"Basically, I'm very concerned," said Cannon.
"It's not a matter of 'if.' It’s a question of what the magnitude will be," he said during an April 9 phone call.
Cannon said that he has spoken with state and county officials about the potential for flooding and has shared information with the town council and department heads.
"It's wait and see for now," he said.
In 2008 the wastewater treatment system in Van Buren received the "biggest hit" from that flood, according to Cannon.
The U.S. port of entry station in town was also severely damaged. The backup of water and ice had scoured out much of the ground underlying that building, Cannon said. Eventually, it collapsed in on itself. The new port facility was opened last year, with staff and travelers having to make use of a temporary building in the interim.
If flooding occurs as it did in 2008, Cannon said, several of the wastewater pump stations would be impacted.
Madawaska Town Manager Christina Therrien said that she has not heard much concern voiced about flooding this spring in the town.
One thing that stands out from the 2008 flood, she said, is the decision by paper mill managers to shut down the steam pipes between the town and Edmundston, New Brunswick, because of the potential for pipe failure if the cold water came in contact with the hot steam pipes.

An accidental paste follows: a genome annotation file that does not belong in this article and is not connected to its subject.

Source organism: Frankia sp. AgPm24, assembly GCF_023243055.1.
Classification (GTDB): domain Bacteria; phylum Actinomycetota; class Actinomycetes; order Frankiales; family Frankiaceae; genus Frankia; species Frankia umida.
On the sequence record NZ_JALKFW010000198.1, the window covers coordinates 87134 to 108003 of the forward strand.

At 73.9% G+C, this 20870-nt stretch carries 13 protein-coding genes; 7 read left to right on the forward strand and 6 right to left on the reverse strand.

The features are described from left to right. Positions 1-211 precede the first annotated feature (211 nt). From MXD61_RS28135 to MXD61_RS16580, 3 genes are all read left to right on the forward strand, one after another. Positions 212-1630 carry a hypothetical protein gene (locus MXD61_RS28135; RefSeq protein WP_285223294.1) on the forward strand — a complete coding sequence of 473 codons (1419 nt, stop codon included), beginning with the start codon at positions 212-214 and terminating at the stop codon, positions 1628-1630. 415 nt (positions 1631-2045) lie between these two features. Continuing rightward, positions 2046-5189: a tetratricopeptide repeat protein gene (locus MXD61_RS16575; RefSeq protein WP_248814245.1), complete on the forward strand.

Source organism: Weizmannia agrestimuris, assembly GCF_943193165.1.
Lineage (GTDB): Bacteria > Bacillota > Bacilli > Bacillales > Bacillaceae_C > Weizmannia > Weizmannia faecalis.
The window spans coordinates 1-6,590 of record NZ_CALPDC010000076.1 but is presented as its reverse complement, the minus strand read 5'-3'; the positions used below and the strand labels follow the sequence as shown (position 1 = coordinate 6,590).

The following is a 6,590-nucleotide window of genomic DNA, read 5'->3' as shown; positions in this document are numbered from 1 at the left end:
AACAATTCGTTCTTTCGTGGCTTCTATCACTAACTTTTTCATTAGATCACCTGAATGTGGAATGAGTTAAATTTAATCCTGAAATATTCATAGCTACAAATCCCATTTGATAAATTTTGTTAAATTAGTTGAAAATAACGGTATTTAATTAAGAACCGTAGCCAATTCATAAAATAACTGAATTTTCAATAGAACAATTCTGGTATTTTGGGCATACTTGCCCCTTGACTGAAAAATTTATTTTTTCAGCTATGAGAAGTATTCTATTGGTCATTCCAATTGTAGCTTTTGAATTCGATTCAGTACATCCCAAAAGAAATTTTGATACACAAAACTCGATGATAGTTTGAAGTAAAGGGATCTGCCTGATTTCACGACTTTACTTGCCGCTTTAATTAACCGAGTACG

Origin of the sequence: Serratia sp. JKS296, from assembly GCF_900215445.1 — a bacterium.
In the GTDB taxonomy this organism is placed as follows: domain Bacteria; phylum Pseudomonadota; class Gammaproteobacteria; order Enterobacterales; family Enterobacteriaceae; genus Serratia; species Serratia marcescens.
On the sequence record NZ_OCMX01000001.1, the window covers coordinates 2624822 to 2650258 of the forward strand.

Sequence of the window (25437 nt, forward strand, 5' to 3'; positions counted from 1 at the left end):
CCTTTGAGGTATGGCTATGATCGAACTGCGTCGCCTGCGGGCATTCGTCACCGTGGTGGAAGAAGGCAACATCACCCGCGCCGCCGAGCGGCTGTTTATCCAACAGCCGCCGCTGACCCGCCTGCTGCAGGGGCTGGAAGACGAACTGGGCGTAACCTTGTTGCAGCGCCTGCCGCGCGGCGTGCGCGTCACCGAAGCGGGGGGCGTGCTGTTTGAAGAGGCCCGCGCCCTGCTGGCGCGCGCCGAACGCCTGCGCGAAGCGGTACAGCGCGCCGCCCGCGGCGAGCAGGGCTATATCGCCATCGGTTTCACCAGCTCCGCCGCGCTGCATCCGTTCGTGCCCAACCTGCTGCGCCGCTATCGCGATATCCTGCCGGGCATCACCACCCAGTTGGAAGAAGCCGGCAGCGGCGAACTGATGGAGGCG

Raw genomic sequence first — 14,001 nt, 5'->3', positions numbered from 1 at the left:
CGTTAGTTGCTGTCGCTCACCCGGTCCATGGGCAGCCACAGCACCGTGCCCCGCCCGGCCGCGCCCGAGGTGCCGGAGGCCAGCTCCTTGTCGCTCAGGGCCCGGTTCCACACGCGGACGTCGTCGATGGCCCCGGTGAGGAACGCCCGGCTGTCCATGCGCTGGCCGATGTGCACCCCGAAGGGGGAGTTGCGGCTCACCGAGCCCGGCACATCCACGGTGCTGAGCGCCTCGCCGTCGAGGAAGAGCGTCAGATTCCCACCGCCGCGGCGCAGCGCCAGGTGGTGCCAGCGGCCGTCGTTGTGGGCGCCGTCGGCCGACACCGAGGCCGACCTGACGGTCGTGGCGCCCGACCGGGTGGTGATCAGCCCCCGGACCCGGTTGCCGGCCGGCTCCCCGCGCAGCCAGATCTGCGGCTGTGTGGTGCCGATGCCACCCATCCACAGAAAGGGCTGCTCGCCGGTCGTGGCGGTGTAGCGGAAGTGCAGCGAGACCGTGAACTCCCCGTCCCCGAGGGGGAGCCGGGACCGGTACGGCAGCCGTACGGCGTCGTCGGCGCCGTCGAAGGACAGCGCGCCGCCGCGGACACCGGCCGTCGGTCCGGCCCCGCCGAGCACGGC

"That's not anything most people would think of," she said.
The town does not have any critical infrastructure located in the flood plain, said Therrien; however, she said, the new boat launch and camping area built behind the public works building could be impacted.
"We will need to keep an eye on that," she said.
Although the geography of Madawaska means that the town is less likely to be directly impacted by floodwaters, access to and from the town could be.
In 2008, sections of U.S. Route 1 in Frenchville were closed, which meant having to make use of much longer back roads. At that time, the Madawaska ambulance service had agreed to respond to calls on the east side of Frenchville, an area normally covered by Ambulance Services, Inc., out of Fort Kent.
Therrien said that similar arrangements to ensure public safety and rapid emergency services response would be utilized in the case of any serious flooding this year.
Allagash resident Sean Lizotte said that St. John River has changed in the past week, losing a lot of its snow cover in many areas due to overflowing water. He also said that more channels are now opening up.